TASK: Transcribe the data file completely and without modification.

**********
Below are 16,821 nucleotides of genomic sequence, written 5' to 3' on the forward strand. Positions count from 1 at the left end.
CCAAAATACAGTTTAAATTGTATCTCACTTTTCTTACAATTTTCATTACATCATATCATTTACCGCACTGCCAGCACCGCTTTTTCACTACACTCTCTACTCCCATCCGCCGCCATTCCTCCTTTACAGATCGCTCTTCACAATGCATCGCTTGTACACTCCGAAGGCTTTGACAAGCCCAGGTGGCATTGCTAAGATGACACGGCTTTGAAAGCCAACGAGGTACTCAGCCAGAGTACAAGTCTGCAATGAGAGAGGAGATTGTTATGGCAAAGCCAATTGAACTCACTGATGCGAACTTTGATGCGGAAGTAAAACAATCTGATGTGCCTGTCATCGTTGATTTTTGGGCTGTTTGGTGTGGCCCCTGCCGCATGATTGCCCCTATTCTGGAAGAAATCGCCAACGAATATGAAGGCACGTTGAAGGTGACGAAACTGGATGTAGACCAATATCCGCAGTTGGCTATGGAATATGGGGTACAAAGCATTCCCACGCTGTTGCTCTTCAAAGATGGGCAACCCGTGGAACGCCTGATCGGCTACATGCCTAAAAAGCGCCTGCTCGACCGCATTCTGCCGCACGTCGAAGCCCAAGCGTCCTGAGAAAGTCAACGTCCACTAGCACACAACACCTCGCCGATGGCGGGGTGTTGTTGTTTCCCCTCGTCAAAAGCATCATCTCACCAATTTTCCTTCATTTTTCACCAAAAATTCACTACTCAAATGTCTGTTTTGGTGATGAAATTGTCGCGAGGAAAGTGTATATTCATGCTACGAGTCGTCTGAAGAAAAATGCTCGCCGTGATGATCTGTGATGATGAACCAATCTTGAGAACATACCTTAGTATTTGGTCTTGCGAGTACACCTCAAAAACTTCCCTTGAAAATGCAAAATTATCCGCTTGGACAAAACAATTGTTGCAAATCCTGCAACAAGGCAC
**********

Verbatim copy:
Below are 16,821 nucleotides of genomic sequence, written 5' to 3' on the forward strand. Positions count from 1 at the left end.
CCAAAATACAGTTTAAATTGTATCTCACTTTTCTTACAATTTTCATTACATCATATCATTTACCGCACTGCCAGCACCGCTTTTTCACTACACTCTCTACTCCCATCCGCCGCCATTCCTCCTTTACAGATCGCTCTTCACAATGCATCGCTTGTACACTCCGAAGGCTTTGACAAGCCCAGGTGGCATTGCTAAGATGACACGGCTTTGAAAGCCAACGAGGTACTCAGCCAGAGTACAAGTCTGCAATGAGAGAGGAGATTGTTATGGCAAAGCCAATTGAACTCACTGATGCGAACTTTGATGCGGAAGTAAAACAATCTGATGTGCCTGTCATCGTTGATTTTTGGGCTGTTTGGTGTGGCCCCTGCCGCATGATTGCCCCTATTCTGGAAGAAATCGCCAACGAATATGAAGGCACGTTGAAGGTGACGAAACTGGATGTAGACCAATATCCGCAGTTGGCTATGGAATATGGGGTACAAAGCATTCCCACGCTGTTGCTCTTCAAAGATGGGCAACCCGTGGAACGCCTGATCGGCTACATGCCTAAAAAGCGCCTGCTCGACCGCATTCTGCCGCACGTCGAAGCCCAAGCGTCCTGAGAAAGTCAACGTCCACTAGCACACAACACCTCGCCGATGGCGGGGTGTTGTTGTTTCCCCTCGTCAAAAGCATCATCTCACCAATTTTCCTTCATTTTTCACCAAAAATTCACTACTCAAATGTCTGTTTTGGTGATGAAATTGTCGCGAGGAAAGTGTATATTCATGCTACGAGTCGTCTGAAGAAAAATGCTCGCCGTGATGATCTGTGATGATGAACCAATCTTGAGAACATACCTTAGTATTTGGTCTTGCGAGTACACCTCAAAAACTTCCCTTGAAAATGCAAAATTATCCGCTTGGACAAAACAATTGTTGCAAATCCTGCAACAAGGCAC